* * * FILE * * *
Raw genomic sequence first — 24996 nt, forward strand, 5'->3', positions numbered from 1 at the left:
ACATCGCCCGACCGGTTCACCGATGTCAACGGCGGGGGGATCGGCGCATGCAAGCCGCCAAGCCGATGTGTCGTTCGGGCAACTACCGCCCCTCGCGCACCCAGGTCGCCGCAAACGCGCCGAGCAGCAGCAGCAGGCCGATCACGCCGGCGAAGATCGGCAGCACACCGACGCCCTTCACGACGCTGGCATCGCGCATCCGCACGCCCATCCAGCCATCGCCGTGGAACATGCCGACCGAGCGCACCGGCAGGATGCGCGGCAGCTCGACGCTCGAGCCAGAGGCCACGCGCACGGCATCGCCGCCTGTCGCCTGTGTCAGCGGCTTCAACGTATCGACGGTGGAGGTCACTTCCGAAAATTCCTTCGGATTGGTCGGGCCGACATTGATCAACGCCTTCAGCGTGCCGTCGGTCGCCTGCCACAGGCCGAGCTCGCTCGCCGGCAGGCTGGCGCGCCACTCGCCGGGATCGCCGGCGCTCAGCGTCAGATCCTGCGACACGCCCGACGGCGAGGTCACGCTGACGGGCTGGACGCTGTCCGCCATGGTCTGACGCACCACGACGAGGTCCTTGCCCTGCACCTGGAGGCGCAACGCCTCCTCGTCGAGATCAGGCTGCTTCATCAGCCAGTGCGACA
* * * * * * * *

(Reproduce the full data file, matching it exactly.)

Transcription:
Raw genomic sequence first — 24996 nt, forward strand, 5'->3', positions numbered from 1 at the left:
ACATCGCCCGACCGGTTCACCGATGTCAACGGCGGGGGGATCGGCGCATGCAAGCCGCCAAGCCGATGTGTCGTTCGGGCAACTACCGCCCCTCGCGCACCCAGGTCGCCGCAAACGCGCCGAGCAGCAGCAGCAGGCCGATCACGCCGGCGAAGATCGGCAGCACACCGACGCCCTTCACGACGCTGGCATCGCGCATCCGCACGCCCATCCAGCCATCGCCGTGGAACATGCCGACCGAGCGCACCGGCAGGATGCGCGGCAGCTCGACGCTCGAGCCAGAGGCCACGCGCACGGCATCGCCGCCTGTCGCCTGTGTCAGCGGCTTCAACGTATCGACGGTGGAGGTCACTTCCGAAAATTCCTTCGGATTGGTCGGGCCGACATTGATCAACGCCTTCAGCGTGCCGTCGGTCGCCTGCCACAGGCCGAGCTCGCTCGCCGGCAGGCTGGCGCGCCACTCGCCGGGATCGCCGGCGCTCAGCGTCAGATCCTGCGACACGCCCGACGGCGAGGTCACGCTGACGGGCTGGACGCTGTCCGCCATGGTCTGACGCACCACGACGAGGTCCTTGCCCTGCACCTGGAGGCGCAACGCCTCCTCGTCGAGATCAGGCTGCTTCATCAGCCAGTGCGACA